Good sign of campaign success on second homes
Fellow housing justice campaigners and I can celebrate a campaign success – a boost for those who have been fighting to put first homes before second homes. It’s taken decades and won’t happen for another two years – but the prospects of success look encouraging.
The proliferation of second homes, holiday lets and Airbnbs have come at a significant cost to local communities, families evicted to make way for them, taxpayers who’ve been forced to subsidise them and a housing market which now functions more to serve property investors than it does to meet housing need.
Over twenty years ago I celebrated the success of a campaign I’d led in Parliament to reverse the then Conservative policy of spending hundreds of millions subsidising second home owners through the then 50% council tax discount.
I also campaigned for Labour and then Conservative planning & housing ministers to introduce planning measures to require all second homes to need planning permission to convert from ‘permanent’ to ‘non-permanent’ accommodation. Labour ministers had sympathy but ran out of time. Conservatives laughed in my face.
Then in 2012 came the introduction by the Conservatives of a brand-new tax loophole to benefit second home owners. Thousands flipped their properties from council tax to business rates, applied for a new rate relief and paid nothing. Taxpayers picked up the tab!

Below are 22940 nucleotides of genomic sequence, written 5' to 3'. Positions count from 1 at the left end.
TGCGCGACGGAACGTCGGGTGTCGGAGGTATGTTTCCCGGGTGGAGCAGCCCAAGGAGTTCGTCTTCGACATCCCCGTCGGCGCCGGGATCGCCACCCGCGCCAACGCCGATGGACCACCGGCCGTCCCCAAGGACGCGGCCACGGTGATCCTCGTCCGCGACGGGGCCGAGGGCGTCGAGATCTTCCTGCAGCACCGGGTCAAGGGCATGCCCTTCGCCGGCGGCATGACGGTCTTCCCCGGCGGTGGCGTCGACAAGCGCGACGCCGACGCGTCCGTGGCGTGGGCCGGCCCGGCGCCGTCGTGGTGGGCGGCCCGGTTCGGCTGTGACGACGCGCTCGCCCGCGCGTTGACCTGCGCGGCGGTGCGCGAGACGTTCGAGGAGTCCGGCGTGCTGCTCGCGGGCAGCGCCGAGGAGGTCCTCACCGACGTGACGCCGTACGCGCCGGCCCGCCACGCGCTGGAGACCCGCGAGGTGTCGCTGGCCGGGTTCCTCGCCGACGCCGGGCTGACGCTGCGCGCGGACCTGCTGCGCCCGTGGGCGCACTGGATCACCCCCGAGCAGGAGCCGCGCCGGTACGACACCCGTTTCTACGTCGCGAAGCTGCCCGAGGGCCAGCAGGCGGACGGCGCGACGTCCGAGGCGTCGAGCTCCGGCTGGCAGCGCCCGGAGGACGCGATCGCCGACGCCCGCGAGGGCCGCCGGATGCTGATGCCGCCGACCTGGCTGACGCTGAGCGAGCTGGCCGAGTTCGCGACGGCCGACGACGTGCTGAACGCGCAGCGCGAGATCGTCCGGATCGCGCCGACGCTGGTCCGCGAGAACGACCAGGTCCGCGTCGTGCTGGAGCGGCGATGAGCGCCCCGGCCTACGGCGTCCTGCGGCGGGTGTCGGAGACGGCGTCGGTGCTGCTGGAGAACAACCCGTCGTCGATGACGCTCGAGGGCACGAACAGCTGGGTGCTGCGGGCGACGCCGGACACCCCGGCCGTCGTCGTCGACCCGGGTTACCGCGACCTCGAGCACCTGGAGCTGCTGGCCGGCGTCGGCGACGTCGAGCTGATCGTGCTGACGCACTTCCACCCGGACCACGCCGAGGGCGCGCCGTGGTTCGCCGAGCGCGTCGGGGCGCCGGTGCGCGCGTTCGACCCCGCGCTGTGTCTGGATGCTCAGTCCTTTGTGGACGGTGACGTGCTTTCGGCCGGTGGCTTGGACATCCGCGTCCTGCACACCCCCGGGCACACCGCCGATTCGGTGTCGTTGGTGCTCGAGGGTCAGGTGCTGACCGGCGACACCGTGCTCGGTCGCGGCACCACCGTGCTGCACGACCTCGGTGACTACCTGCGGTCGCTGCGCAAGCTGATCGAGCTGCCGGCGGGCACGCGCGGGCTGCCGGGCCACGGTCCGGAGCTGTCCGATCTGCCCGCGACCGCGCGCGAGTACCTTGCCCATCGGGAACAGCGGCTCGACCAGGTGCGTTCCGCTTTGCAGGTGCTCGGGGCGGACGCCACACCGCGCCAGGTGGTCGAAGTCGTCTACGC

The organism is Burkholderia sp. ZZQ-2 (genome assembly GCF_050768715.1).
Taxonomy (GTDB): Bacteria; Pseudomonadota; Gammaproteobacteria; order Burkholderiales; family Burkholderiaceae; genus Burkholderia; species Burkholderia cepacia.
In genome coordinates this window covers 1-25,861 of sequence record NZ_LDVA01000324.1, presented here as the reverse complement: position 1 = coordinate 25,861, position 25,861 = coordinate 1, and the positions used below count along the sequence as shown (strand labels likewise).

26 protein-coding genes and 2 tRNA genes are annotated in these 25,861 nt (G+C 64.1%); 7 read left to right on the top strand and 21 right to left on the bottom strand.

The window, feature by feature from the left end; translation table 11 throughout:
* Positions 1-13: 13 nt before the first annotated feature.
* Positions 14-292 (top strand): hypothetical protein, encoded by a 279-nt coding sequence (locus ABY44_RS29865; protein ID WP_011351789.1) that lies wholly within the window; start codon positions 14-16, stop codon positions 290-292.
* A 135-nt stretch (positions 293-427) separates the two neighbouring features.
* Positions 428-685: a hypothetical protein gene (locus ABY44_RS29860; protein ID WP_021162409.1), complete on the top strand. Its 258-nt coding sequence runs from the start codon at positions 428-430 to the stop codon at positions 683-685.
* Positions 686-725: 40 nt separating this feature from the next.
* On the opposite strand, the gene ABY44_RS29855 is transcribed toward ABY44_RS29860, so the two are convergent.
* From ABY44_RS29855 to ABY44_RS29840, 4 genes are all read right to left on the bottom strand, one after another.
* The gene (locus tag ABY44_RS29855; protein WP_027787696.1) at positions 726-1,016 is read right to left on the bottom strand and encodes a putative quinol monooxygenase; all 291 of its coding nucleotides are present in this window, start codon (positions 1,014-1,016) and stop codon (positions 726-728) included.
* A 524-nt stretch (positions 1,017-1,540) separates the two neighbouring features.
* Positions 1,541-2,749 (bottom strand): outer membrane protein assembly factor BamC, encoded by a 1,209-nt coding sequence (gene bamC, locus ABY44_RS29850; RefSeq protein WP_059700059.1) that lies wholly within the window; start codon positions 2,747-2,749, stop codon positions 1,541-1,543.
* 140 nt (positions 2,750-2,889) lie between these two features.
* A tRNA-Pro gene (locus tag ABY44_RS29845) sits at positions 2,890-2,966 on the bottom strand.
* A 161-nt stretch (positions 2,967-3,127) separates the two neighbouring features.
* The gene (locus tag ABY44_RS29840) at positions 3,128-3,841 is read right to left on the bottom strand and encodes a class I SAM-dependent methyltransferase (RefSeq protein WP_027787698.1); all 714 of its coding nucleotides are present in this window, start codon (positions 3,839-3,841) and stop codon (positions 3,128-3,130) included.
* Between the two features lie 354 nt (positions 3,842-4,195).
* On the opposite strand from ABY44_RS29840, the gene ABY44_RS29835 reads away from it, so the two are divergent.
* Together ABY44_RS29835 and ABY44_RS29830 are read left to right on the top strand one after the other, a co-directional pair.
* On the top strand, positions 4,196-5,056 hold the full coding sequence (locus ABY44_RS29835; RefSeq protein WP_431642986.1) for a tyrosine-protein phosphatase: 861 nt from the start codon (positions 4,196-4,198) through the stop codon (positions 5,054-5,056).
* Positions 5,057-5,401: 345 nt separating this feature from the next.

The injustice was evident. I campaigned again. To begin, no one listened. But eventually the penny dropped. Those in the media I was trying to take notice, began to understand. But many couldn’t quite believe it.
The realisation grew stronger. Others joined the campaign. Then the public astonishment grew. Even Conservative MPs and Ministers felt uncomfortable when presented with the shameful facts; that thousands of owners of second homes in places like Cornwall paid neither council tax or business rates, while the rest of us subsidised them. This cost about £14m each year in Cornwall alone. Cornwall Council recently confirmed that holiday lets in Cornwall have cost £142.6 million in tax relief since I first blew the whistle on this a decade ago. The Council also now confirmed to me that holiday lets received another £242.2m in Covid aid. That’s £384.8 million of taxpayers’ money which should be invested in first homes, given to wealthy second homers in the last decade in Cornwall alone!
I’m relieved that, because of this campaigning, the Conservatives have been shamed into finally doing something about it. Reluctant and slow, but credit should be given nevertheless.
They’re accepting some of the proposals I’ve campaigned for: new regulations which make it less easy to claim the tax rebate; provisions to double council tax; and, crucially in my view, adopting the planning policy I described above. There’s still more to do and it needs to be speeded up. I continue to have concern about much of the detail. But the basic building blocks are there. And credit should be given to Cornwall’s housing portfolio holder, Olly Monk who is doing a good job.